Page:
UNHCR Spokesman: we are in a near potential breaking point in Yemen

The United Nations High Commissioner for Refugees (UNHCR) has warned its actives in Yemen are near a “potential breaking point” as the new coronavirus is spreading throughout the impoverished country, where the healthcare system has effectively collapsed amid a bloody Saudi-led war.

“We are reaching a potential breaking point in our program, where if we don’t receive further funding soon, many of our program and particularly our cash assistance program to internally displaced Yemenis may have to stop,” UNHCR spokesman, Charlie Yaxley, said at a virtual briefing on Tuesday.

“We are seeing a growing number of families resorting to harmful coping mechanisms such as begging, child labor and marrying of children to survive,” he added.

Yaxley highlighted that the UN refugee agency offers a cash assistance program to some one million internally displaced people in Yemen, who rely on the money for food, medicine and shelter.

Separately, the UN Office for the Coordination of Humanitarian Affairs (OCHA) said on Tuesday that it had received around 15 percent of the funding required for the $3.38 billion 2020 Humanitarian Response Plan for Yemen.

“The humanitarian situation in Yemen could spin out of control as COVID-19 threatens a population already weakened by years of conflict,” World Food Program (WFP) spokeswoman Elizabeth Byrs said at the same briefing as well.

Byrs added that the novel coronavirus pandemic was threatening food imports.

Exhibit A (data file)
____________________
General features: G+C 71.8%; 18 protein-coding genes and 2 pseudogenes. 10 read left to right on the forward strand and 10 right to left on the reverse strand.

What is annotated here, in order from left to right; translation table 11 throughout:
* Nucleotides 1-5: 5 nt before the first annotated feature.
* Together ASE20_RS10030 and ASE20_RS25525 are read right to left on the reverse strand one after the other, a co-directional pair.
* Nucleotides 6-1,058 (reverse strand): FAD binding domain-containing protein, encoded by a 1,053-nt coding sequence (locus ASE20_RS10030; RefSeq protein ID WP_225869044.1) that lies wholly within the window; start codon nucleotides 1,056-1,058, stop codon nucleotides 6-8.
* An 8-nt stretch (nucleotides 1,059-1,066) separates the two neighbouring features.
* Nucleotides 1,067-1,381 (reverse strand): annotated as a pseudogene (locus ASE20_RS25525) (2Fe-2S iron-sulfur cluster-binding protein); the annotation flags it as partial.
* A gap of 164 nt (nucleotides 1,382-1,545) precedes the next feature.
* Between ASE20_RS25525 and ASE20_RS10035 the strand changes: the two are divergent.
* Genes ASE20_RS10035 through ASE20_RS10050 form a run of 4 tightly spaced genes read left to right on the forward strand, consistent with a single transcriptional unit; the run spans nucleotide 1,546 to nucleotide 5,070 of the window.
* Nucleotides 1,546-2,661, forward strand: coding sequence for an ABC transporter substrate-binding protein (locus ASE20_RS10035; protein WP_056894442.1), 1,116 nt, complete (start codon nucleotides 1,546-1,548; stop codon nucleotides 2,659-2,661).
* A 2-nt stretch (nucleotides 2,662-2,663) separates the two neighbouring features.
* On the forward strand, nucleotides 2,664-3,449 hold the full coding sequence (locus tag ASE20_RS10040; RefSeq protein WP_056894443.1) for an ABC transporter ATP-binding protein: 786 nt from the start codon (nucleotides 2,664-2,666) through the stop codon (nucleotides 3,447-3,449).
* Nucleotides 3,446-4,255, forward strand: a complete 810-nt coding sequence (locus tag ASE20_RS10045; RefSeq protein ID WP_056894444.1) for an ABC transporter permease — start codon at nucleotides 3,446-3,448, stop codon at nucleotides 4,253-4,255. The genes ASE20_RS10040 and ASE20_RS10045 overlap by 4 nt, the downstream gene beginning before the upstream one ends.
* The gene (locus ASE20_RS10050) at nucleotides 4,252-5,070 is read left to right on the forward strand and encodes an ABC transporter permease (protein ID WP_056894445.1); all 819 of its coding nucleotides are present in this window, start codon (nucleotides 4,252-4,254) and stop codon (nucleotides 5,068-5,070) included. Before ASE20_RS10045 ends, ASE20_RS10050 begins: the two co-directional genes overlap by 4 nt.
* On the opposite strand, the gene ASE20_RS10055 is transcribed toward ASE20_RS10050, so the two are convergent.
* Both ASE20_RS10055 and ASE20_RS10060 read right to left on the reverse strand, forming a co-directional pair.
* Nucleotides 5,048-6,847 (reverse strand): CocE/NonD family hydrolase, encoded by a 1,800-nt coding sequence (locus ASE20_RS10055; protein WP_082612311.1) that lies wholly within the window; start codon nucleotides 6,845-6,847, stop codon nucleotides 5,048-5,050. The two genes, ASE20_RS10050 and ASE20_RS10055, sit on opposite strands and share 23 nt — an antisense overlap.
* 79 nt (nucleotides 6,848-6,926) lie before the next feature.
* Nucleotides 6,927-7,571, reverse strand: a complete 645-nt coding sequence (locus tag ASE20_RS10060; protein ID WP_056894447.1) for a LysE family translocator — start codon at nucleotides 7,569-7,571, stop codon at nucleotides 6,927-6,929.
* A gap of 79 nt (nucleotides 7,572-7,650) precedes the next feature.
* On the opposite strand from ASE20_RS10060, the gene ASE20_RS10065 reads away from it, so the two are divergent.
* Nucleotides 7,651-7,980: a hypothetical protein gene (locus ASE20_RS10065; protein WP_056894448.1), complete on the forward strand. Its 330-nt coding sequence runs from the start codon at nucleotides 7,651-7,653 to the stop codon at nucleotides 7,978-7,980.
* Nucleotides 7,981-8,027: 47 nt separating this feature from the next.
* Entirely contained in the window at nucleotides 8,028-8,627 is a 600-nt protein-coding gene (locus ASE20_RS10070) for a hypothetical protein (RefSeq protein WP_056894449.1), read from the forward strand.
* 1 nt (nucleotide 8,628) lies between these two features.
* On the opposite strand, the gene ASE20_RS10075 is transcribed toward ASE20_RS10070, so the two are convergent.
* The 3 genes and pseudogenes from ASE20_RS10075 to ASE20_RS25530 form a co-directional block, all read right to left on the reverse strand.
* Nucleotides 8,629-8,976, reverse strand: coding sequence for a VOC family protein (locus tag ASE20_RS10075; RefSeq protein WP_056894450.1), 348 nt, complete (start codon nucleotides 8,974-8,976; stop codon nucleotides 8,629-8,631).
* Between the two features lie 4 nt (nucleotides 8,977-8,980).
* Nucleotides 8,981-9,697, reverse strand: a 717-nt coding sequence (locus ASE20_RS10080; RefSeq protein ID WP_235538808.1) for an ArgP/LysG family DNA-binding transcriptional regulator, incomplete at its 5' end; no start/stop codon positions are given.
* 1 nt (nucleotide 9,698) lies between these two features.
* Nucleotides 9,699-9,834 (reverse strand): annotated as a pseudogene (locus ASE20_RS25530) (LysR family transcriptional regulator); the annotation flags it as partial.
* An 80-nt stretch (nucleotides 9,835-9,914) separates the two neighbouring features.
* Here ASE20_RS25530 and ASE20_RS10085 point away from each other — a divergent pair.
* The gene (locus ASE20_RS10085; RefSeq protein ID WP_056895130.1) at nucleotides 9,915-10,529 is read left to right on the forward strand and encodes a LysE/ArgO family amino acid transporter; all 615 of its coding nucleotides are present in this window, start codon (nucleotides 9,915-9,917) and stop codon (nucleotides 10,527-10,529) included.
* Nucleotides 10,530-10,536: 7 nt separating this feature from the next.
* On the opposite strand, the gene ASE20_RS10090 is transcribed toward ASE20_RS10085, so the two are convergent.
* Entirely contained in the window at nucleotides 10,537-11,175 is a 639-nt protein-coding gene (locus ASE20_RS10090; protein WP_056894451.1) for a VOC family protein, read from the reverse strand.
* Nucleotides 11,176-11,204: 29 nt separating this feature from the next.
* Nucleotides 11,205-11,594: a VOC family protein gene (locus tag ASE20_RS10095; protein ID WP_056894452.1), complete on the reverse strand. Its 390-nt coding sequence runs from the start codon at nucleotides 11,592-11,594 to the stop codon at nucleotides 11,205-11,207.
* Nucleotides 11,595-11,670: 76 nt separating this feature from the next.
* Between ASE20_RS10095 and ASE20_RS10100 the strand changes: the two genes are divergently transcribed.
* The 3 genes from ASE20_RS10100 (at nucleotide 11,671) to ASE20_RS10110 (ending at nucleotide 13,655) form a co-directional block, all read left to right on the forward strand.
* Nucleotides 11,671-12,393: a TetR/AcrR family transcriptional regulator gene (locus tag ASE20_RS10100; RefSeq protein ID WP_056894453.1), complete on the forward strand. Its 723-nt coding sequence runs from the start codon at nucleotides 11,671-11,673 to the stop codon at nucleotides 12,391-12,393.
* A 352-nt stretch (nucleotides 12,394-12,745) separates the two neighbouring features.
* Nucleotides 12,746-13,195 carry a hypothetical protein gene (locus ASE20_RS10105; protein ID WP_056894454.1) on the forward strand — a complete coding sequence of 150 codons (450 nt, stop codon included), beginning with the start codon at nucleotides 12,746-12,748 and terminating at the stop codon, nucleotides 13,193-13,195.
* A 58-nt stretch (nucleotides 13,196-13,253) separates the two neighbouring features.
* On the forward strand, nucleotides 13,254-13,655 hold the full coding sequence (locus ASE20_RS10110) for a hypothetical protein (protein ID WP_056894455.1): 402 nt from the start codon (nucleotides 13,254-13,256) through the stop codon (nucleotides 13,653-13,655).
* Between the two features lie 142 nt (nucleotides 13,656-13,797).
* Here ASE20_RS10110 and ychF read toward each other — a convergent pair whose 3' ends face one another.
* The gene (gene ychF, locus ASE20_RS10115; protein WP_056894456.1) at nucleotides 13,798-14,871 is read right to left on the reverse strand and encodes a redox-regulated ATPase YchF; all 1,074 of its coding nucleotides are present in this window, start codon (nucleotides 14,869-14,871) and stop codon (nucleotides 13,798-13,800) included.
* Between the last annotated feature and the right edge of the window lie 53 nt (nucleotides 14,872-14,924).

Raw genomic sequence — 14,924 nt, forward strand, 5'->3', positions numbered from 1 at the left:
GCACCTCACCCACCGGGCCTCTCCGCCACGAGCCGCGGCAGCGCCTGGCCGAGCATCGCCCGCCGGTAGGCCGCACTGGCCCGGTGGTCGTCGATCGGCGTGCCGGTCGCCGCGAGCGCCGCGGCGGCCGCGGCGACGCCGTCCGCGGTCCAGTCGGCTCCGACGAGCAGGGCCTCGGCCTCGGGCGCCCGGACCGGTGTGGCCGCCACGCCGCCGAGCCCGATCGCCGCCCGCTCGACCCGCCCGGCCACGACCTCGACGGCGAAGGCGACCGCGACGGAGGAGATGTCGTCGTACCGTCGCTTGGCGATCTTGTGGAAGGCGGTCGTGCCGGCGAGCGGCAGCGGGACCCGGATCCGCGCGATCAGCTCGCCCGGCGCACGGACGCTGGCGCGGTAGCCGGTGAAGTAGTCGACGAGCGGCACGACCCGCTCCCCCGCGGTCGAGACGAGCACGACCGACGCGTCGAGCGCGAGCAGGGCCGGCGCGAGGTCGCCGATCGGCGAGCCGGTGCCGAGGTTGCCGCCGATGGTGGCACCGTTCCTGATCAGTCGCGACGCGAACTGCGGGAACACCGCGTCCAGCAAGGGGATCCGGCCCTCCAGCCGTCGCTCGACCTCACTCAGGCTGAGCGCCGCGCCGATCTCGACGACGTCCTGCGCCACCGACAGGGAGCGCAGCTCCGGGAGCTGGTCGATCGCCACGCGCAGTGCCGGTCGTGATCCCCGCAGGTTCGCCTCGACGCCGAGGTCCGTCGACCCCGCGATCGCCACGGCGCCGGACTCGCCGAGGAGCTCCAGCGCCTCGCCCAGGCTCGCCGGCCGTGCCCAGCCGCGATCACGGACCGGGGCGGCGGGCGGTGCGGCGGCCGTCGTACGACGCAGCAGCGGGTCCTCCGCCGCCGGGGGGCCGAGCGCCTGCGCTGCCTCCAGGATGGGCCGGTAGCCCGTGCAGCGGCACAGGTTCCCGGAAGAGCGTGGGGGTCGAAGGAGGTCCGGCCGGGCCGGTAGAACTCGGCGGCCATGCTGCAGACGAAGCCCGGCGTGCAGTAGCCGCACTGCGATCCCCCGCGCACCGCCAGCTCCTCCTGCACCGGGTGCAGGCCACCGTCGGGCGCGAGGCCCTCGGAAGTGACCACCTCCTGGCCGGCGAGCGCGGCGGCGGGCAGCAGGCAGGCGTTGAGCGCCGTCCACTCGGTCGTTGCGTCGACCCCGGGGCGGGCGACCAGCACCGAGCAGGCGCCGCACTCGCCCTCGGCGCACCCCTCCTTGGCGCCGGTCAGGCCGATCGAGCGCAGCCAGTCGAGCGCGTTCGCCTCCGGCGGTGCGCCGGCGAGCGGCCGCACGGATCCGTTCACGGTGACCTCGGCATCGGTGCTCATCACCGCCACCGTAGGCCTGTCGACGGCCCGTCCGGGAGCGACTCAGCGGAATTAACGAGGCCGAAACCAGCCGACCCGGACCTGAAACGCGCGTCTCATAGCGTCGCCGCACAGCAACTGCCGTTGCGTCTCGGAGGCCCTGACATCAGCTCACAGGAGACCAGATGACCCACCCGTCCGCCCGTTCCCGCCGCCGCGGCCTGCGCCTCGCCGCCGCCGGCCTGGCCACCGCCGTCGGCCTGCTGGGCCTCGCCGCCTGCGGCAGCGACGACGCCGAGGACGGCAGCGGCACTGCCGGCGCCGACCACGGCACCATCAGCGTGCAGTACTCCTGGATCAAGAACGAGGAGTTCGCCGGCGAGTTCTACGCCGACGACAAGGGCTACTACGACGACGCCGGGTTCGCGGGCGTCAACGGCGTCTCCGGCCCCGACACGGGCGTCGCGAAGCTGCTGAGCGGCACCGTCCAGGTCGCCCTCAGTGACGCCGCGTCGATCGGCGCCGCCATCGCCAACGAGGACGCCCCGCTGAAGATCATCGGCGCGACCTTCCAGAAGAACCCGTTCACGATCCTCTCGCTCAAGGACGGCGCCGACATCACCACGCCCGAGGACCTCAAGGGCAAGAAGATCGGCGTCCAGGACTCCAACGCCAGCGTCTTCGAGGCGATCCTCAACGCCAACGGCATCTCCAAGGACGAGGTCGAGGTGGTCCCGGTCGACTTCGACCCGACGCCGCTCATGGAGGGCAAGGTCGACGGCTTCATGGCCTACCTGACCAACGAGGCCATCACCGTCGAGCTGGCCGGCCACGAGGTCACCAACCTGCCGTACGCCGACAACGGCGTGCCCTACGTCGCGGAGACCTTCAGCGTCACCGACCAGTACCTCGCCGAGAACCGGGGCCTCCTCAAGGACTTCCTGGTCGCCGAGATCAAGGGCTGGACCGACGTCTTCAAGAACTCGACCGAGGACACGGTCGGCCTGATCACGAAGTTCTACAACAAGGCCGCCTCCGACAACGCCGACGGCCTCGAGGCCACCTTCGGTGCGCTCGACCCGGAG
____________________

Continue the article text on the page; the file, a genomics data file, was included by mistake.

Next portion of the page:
The “WFP expects coronavirus to push many more children in Yemen into acute malnutrition,” she added, saying over 2 million children were already suffering from the problem.

On May 22, the UN rang alarm bell that Yemen’s health system “has in effect collapsed” as a result of the Saudi-led military campaign and tight naval and air blockade imposed on the country.

“Aid agencies in Yemen are operating on the basis that community transmission is taking place across the country,” Jens Laerke, spokesman for OCHA, told a briefing in the Swiss city of Geneva at the time.

“We hear from many of them that Yemen is really on the brink right now. The situation is extremely alarming; they are talking about that the health system has in effect collapsed,” he said.

Aid workers report having to turn people away because they do not have enough medical oxygen or sufficient supplies of personal protective equipment, Laerke pointed out.

The number of people infected with the novel coronavirus in the Yemeni provinces controlled by Saudi-sponsored militiamen loyal to former president Abd Rabbuh Mansur Hadi has increased to 233 as health authorities confirmed 11 new cases on Monday.

Saudi Arabia and a number of its regional allies launched the devastating war on Yemen in March 2015 in order to bring Hadi back to power and crush the popular Houthi Ansarullah movement.

The US-based Armed Conflict Location and Event Data Project (ACLED), a nonprofit conflict-research organization, estimates that the war has claimed more than 100,000 lives over the past five years.

More than half of Yemen’s hospitals and clinics have been destroyed or closed during the war by the Saudi-led coalition, which is supported militarily by the UK, US and other Western nations.

At least 80 percent of the 28 million-strong population is also reliant on aid to survive in what the United Nations has called the world’s worst humanitarian crisis.

Y.A

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